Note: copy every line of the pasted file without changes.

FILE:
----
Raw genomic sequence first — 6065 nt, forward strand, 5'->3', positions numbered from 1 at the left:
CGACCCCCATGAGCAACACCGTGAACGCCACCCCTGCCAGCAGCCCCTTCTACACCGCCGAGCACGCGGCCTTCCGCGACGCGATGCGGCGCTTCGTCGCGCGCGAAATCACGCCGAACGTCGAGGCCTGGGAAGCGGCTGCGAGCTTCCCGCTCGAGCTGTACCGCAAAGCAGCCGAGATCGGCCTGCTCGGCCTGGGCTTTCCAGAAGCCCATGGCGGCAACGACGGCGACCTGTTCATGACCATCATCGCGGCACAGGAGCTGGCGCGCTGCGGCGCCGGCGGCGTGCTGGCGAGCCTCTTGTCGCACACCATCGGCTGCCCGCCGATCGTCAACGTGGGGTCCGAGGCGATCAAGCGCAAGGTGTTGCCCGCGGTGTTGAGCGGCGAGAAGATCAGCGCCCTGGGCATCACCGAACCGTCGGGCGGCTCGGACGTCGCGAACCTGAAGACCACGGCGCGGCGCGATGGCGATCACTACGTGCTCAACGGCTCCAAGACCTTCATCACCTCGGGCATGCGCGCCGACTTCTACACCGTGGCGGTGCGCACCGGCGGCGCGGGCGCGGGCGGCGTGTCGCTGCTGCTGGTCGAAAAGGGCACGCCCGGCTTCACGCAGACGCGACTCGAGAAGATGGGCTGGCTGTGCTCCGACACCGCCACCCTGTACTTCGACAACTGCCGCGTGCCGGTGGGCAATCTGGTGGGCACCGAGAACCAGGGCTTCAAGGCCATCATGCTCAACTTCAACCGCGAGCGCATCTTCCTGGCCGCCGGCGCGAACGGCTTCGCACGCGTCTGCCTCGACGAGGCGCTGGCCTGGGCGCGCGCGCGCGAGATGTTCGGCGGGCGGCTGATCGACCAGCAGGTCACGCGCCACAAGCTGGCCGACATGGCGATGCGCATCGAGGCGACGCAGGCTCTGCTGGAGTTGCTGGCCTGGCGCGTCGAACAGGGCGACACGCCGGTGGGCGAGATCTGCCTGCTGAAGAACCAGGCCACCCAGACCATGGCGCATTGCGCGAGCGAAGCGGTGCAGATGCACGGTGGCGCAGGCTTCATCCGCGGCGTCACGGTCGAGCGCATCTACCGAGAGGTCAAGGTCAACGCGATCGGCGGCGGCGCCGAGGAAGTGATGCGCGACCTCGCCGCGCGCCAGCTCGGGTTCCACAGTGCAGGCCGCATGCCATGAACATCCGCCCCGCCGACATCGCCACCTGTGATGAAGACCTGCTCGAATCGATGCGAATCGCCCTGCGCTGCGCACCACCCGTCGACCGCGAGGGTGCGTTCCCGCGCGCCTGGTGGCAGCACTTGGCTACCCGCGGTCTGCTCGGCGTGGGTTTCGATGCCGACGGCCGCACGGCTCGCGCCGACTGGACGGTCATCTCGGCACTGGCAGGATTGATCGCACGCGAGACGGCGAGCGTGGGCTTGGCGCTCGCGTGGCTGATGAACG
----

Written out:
Raw genomic sequence first — 6065 nt, forward strand, 5'->3', positions numbered from 1 at the left:
CGACCCCCATGAGCAACACCGTGAACGCCACCCCTGCCAGCAGCCCCTTCTACACCGCCGAGCACGCGGCCTTCCGCGACGCGATGCGGCGCTTCGTCGCGCGCGAAATCACGCCGAACGTCGAGGCCTGGGAAGCGGCTGCGAGCTTCCCGCTCGAGCTGTACCGCAAAGCAGCCGAGATCGGCCTGCTCGGCCTGGGCTTTCCAGAAGCCCATGGCGGCAACGACGGCGACCTGTTCATGACCATCATCGCGGCACAGGAGCTGGCGCGCTGCGGCGCCGGCGGCGTGCTGGCGAGCCTCTTGTCGCACACCATCGGCTGCCCGCCGATCGTCAACGTGGGGTCCGAGGCGATCAAGCGCAAGGTGTTGCCCGCGGTGTTGAGCGGCGAGAAGATCAGCGCCCTGGGCATCACCGAACCGTCGGGCGGCTCGGACGTCGCGAACCTGAAGACCACGGCGCGGCGCGATGGCGATCACTACGTGCTCAACGGCTCCAAGACCTTCATCACCTCGGGCATGCGCGCCGACTTCTACACCGTGGCGGTGCGCACCGGCGGCGCGGGCGCGGGCGGCGTGTCGCTGCTGCTGGTCGAAAAGGGCACGCCCGGCTTCACGCAGACGCGACTCGAGAAGATGGGCTGGCTGTGCTCCGACACCGCCACCCTGTACTTCGACAACTGCCGCGTGCCGGTGGGCAATCTGGTGGGCACCGAGAACCAGGGCTTCAAGGCCATCATGCTCAACTTCAACCGCGAGCGCATCTTCCTGGCCGCCGGCGCGAACGGCTTCGCACGCGTCTGCCTCGACGAGGCGCTGGCCTGGGCGCGCGCGCGCGAGATGTTCGGCGGGCGGCTGATCGACCAGCAGGTCACGCGCCACAAGCTGGCCGACATGGCGATGCGCATCGAGGCGACGCAGGCTCTGCTGGAGTTGCTGGCCTGGCGCGTCGAACAGGGCGACACGCCGGTGGGCGAGATCTGCCTGCTGAAGAACCAGGCCACCCAGACCATGGCGCATTGCGCGAGCGAAGCGGTGCAGATGCACGGTGGCGCAGGCTTCATCCGCGGCGTCACGGTCGAGCGCATCTACCGAGAGGTCAAGGTCAACGCGATCGGCGGCGGCGCCGAGGAAGTGATGCGCGACCTCGCCGCGCGCCAGCTCGGGTTCCACAGTGCAGGCCGCATGCCATGAACATCCGCCCCGCCGACATCGCCACCTGTGATGAAGACCTGCTCGAATCGATGCGAATCGCCCTGCGCTGCGCACCACCCGTCGACCGCGAGGGTGCGTTCCCGCGCGCCTGGTGGCAGCACTTGGCTACCCGCGGTCTGCTCGGCGTGGGTTTCGATGCCGACGGCCGCACGGCTCGCGCCGACTGGACGGTCATCTCGGCACTGGCAGGATTGATCGCACGCGAGACGGCGAGCGTGGGCTTGGCGCTCGCGTGGCTGATGAACG